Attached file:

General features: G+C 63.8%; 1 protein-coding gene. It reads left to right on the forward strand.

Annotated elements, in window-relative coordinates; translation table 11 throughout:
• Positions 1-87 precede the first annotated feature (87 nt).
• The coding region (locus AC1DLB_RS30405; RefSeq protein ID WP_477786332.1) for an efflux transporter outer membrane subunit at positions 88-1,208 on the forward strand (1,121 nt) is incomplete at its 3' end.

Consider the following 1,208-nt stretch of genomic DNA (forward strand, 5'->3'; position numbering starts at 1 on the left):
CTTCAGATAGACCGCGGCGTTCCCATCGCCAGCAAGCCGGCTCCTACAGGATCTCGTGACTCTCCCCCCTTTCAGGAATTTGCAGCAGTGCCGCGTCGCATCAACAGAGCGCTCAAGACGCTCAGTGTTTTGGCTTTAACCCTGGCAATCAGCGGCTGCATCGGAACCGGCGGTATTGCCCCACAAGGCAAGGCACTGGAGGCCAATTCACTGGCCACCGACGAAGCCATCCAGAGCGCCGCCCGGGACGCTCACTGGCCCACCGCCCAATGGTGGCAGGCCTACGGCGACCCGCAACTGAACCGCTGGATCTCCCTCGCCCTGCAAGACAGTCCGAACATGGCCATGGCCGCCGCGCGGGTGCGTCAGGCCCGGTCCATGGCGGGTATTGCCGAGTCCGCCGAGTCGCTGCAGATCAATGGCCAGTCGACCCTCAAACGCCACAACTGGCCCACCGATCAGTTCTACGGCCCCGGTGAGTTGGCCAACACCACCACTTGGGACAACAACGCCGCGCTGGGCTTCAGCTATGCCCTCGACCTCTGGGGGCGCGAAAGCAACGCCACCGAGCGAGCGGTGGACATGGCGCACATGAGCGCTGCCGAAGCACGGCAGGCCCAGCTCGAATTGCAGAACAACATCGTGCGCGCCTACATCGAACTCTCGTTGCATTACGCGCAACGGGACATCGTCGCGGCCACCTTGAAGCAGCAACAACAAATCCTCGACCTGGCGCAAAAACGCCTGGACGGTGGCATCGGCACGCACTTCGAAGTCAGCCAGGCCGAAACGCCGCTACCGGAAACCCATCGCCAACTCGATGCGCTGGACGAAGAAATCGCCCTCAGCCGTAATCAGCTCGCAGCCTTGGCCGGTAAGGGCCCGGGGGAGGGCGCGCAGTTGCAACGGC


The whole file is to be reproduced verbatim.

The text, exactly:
General features: G+C 63.8%; 1 protein-coding gene. It reads left to right on the forward strand.

Annotated elements, in window-relative coordinates; translation table 11 throughout:
• Positions 1-87 precede the first annotated feature (87 nt).
• The coding region (locus AC1DLB_RS30405; RefSeq protein ID WP_477786332.1) for an efflux transporter outer membrane subunit at positions 88-1,208 on the forward strand (1,121 nt) is incomplete at its 3' end.

Consider the following 1,208-nt stretch of genomic DNA (forward strand, 5'->3'; position numbering starts at 1 on the left):
CTTCAGATAGACCGCGGCGTTCCCATCGCCAGCAAGCCGGCTCCTACAGGATCTCGTGACTCTCCCCCCTTTCAGGAATTTGCAGCAGTGCCGCGTCGCATCAACAGAGCGCTCAAGACGCTCAGTGTTTTGGCTTTAACCCTGGCAATCAGCGGCTGCATCGGAACCGGCGGTATTGCCCCACAAGGCAAGGCACTGGAGGCCAATTCACTGGCCACCGACGAAGCCATCCAGAGCGCCGCCCGGGACGCTCACTGGCCCACCGCCCAATGGTGGCAGGCCTACGGCGACCCGCAACTGAACCGCTGGATCTCCCTCGCCCTGCAAGACAGTCCGAACATGGCCATGGCCGCCGCGCGGGTGCGTCAGGCCCGGTCCATGGCGGGTATTGCCGAGTCCGCCGAGTCGCTGCAGATCAATGGCCAGTCGACCCTCAAACGCCACAACTGGCCCACCGATCAGTTCTACGGCCCCGGTGAGTTGGCCAACACCACCACTTGGGACAACAACGCCGCGCTGGGCTTCAGCTATGCCCTCGACCTCTGGGGGCGCGAAAGCAACGCCACCGAGCGAGCGGTGGACATGGCGCACATGAGCGCTGCCGAAGCACGGCAGGCCCAGCTCGAATTGCAGAACAACATCGTGCGCGCCTACATCGAACTCTCGTTGCATTACGCGCAACGGGACATCGTCGCGGCCACCTTGAAGCAGCAACAACAAATCCTCGACCTGGCGCAAAAACGCCTGGACGGTGGCATCGGCACGCACTTCGAAGTCAGCCAGGCCGAAACGCCGCTACCGGAAACCCATCGCCAACTCGATGCGCTGGACGAAGAAATCGCCCTCAGCCGTAATCAGCTCGCAGCCTTGGCCGGTAAGGGCCCGGGGGAGGGCGCGCAGTTGCAACGGC